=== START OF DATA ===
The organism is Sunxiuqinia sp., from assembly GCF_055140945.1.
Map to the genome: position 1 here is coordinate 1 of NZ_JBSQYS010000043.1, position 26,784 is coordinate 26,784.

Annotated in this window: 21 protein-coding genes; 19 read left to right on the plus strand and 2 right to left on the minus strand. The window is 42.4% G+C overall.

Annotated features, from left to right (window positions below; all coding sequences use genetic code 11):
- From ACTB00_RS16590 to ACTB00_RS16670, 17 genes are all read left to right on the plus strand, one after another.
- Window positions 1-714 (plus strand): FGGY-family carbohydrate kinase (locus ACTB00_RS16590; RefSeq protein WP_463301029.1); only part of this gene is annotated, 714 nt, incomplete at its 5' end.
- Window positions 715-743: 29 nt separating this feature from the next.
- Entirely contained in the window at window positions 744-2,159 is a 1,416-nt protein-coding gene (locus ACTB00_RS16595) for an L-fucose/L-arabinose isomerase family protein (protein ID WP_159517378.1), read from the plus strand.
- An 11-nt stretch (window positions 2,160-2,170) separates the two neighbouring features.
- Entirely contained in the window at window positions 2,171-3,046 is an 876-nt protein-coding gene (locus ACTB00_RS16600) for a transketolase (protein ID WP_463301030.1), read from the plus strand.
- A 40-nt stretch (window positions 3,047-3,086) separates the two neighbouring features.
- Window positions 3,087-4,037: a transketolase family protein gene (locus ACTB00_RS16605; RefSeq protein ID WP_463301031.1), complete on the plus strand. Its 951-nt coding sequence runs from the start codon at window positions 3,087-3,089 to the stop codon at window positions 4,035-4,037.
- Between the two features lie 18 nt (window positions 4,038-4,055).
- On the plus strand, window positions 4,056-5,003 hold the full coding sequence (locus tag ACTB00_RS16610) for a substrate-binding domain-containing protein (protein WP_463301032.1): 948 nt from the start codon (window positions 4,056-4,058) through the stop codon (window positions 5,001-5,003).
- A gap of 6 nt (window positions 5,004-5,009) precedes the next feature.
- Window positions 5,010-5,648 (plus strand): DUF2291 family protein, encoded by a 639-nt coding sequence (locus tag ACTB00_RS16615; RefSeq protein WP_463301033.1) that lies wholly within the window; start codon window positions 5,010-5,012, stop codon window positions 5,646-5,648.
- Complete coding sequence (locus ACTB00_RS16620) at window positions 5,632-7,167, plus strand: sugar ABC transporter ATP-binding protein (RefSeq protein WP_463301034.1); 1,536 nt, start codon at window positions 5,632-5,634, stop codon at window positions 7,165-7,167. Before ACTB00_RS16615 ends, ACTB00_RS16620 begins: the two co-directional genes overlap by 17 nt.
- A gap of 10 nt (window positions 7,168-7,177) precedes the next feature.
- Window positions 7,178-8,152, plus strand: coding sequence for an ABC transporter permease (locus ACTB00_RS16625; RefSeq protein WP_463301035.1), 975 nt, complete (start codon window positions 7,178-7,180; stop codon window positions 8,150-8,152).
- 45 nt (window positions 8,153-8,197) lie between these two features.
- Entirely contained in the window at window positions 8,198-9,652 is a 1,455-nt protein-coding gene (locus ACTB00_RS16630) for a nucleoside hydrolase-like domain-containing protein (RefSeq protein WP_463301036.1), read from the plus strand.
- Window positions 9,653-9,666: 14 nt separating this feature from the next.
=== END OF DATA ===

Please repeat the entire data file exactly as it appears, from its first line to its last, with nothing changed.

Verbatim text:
The organism is Sunxiuqinia sp., from assembly GCF_055140945.1.
Map to the genome: position 1 here is coordinate 1 of NZ_JBSQYS010000043.1, position 26,784 is coordinate 26,784.

Annotated in this window: 21 protein-coding genes; 19 read left to right on the plus strand and 2 right to left on the minus strand. The window is 42.4% G+C overall.

Annotated features, from left to right (window positions below; all coding sequences use genetic code 11):
- From ACTB00_RS16590 to ACTB00_RS16670, 17 genes are all read left to right on the plus strand, one after another.
- Window positions 1-714 (plus strand): FGGY-family carbohydrate kinase (locus ACTB00_RS16590; RefSeq protein WP_463301029.1); only part of this gene is annotated, 714 nt, incomplete at its 5' end.
- Window positions 715-743: 29 nt separating this feature from the next.
- Entirely contained in the window at window positions 744-2,159 is a 1,416-nt protein-coding gene (locus ACTB00_RS16595) for an L-fucose/L-arabinose isomerase family protein (protein ID WP_159517378.1), read from the plus strand.
- An 11-nt stretch (window positions 2,160-2,170) separates the two neighbouring features.
- Entirely contained in the window at window positions 2,171-3,046 is an 876-nt protein-coding gene (locus ACTB00_RS16600) for a transketolase (protein ID WP_463301030.1), read from the plus strand.
- A 40-nt stretch (window positions 3,047-3,086) separates the two neighbouring features.
- Window positions 3,087-4,037: a transketolase family protein gene (locus ACTB00_RS16605; RefSeq protein ID WP_463301031.1), complete on the plus strand. Its 951-nt coding sequence runs from the start codon at window positions 3,087-3,089 to the stop codon at window positions 4,035-4,037.
- Between the two features lie 18 nt (window positions 4,038-4,055).
- On the plus strand, window positions 4,056-5,003 hold the full coding sequence (locus tag ACTB00_RS16610) for a substrate-binding domain-containing protein (protein WP_463301032.1): 948 nt from the start codon (window positions 4,056-4,058) through the stop codon (window positions 5,001-5,003).
- A gap of 6 nt (window positions 5,004-5,009) precedes the next feature.
- Window positions 5,010-5,648 (plus strand): DUF2291 family protein, encoded by a 639-nt coding sequence (locus tag ACTB00_RS16615; RefSeq protein WP_463301033.1) that lies wholly within the window; start codon window positions 5,010-5,012, stop codon window positions 5,646-5,648.
- Complete coding sequence (locus ACTB00_RS16620) at window positions 5,632-7,167, plus strand: sugar ABC transporter ATP-binding protein (RefSeq protein WP_463301034.1); 1,536 nt, start codon at window positions 5,632-5,634, stop codon at window positions 7,165-7,167. Before ACTB00_RS16615 ends, ACTB00_RS16620 begins: the two co-directional genes overlap by 17 nt.
- A gap of 10 nt (window positions 7,168-7,177) precedes the next feature.
- Window positions 7,178-8,152, plus strand: coding sequence for an ABC transporter permease (locus ACTB00_RS16625; RefSeq protein WP_463301035.1), 975 nt, complete (start codon window positions 7,178-7,180; stop codon window positions 8,150-8,152).
- 45 nt (window positions 8,153-8,197) lie between these two features.
- Entirely contained in the window at window positions 8,198-9,652 is a 1,455-nt protein-coding gene (locus ACTB00_RS16630) for a nucleoside hydrolase-like domain-containing protein (RefSeq protein WP_463301036.1), read from the plus strand.
- Window positions 9,653-9,666: 14 nt separating this feature from the next.